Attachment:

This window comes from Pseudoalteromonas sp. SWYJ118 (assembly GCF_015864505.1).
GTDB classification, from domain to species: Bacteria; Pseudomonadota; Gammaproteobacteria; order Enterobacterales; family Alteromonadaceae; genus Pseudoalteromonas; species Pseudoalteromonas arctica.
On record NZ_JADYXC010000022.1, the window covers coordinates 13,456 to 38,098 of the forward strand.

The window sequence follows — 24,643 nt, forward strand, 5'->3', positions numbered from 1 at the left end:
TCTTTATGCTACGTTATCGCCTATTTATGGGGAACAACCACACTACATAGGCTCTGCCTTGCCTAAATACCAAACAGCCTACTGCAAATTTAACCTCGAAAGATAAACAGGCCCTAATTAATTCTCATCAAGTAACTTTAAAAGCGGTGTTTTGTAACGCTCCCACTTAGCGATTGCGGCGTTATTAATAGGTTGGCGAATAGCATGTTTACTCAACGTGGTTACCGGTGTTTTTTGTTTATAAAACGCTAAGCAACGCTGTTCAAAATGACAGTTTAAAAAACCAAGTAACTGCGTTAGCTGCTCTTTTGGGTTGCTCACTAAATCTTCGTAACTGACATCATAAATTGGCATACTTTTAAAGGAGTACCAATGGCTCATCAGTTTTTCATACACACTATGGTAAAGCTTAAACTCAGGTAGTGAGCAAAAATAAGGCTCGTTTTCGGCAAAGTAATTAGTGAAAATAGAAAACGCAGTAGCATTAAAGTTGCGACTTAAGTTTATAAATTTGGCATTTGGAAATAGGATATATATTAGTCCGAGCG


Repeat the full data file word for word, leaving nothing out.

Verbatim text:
This window comes from Pseudoalteromonas sp. SWYJ118 (assembly GCF_015864505.1).
GTDB classification, from domain to species: Bacteria; Pseudomonadota; Gammaproteobacteria; order Enterobacterales; family Alteromonadaceae; genus Pseudoalteromonas; species Pseudoalteromonas arctica.
On record NZ_JADYXC010000022.1, the window covers coordinates 13,456 to 38,098 of the forward strand.

The window sequence follows — 24,643 nt, forward strand, 5'->3', positions numbered from 1 at the left end:
TCTTTATGCTACGTTATCGCCTATTTATGGGGAACAACCACACTACATAGGCTCTGCCTTGCCTAAATACCAAACAGCCTACTGCAAATTTAACCTCGAAAGATAAACAGGCCCTAATTAATTCTCATCAAGTAACTTTAAAAGCGGTGTTTTGTAACGCTCCCACTTAGCGATTGCGGCGTTATTAATAGGTTGGCGAATAGCATGTTTACTCAACGTGGTTACCGGTGTTTTTTGTTTATAAAACGCTAAGCAACGCTGTTCAAAATGACAGTTTAAAAAACCAAGTAACTGCGTTAGCTGCTCTTTTGGGTTGCTCACTAAATCTTCGTAACTGACATCATAAATTGGCATACTTTTAAAGGAGTACCAATGGCTCATCAGTTTTTCATACACACTATGGTAAAGCTTAAACTCAGGTAGTGAGCAAAAATAAGGCTCGTTTTCGGCAAAGTAATTAGTGAAAATAGAAAACGCAGTAGCATTAAAGTTGCGACTTAAGTTTATAAATTTGGCATTTGGAAATAGGATATATATTAGTCCGAGCG